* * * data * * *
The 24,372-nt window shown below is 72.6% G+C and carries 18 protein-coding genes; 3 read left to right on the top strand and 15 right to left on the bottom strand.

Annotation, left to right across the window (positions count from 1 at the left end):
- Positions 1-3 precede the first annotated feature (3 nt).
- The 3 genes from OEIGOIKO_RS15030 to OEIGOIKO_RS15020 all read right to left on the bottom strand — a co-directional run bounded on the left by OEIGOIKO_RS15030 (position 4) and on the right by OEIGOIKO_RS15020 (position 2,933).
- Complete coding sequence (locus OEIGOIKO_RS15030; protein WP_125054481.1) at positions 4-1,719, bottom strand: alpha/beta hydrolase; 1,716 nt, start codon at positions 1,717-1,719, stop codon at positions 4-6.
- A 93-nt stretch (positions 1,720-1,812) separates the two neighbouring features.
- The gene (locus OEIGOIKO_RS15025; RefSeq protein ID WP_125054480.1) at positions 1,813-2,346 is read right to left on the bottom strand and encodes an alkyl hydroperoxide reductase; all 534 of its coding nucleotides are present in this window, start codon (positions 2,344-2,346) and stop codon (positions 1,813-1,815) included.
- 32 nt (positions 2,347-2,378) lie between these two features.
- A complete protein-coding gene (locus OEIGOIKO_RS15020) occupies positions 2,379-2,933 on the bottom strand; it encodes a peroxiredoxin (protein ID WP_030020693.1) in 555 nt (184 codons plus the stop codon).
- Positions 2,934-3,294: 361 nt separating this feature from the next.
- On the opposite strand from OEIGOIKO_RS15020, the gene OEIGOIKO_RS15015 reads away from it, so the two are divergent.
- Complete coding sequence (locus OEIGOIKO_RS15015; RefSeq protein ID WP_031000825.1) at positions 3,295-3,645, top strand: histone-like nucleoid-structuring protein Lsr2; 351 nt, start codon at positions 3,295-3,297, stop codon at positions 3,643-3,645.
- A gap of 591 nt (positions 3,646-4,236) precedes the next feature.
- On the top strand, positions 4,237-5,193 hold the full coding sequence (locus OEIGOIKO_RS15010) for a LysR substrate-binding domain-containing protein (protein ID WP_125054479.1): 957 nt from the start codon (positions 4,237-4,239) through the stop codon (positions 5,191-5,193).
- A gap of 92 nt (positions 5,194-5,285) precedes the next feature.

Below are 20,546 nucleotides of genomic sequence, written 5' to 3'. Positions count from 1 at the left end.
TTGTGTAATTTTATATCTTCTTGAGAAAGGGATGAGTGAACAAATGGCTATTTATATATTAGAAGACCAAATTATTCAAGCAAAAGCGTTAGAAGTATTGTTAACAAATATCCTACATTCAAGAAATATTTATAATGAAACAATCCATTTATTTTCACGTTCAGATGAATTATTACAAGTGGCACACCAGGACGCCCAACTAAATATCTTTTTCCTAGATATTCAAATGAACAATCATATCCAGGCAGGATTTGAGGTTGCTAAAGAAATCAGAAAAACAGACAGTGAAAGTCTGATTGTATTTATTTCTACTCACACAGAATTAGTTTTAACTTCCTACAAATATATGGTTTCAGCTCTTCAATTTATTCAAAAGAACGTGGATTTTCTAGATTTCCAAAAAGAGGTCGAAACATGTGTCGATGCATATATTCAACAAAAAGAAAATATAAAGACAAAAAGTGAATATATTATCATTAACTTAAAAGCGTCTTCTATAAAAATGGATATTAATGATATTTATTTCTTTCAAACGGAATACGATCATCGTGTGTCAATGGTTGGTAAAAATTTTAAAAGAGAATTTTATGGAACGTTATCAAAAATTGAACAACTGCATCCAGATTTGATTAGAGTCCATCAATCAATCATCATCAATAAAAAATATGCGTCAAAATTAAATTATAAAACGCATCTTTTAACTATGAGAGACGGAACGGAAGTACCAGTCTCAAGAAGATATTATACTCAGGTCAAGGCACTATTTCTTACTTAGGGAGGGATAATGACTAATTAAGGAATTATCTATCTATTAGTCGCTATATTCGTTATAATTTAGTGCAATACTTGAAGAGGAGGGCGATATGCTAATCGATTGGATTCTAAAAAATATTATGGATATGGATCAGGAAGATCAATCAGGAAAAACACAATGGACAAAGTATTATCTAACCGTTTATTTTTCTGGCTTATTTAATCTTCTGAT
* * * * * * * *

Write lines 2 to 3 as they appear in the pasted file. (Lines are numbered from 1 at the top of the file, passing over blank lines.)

Annotation, left to right across the window (positions count from 1 at the left end):
- Positions 1-3 precede the first annotated feature (3 nt).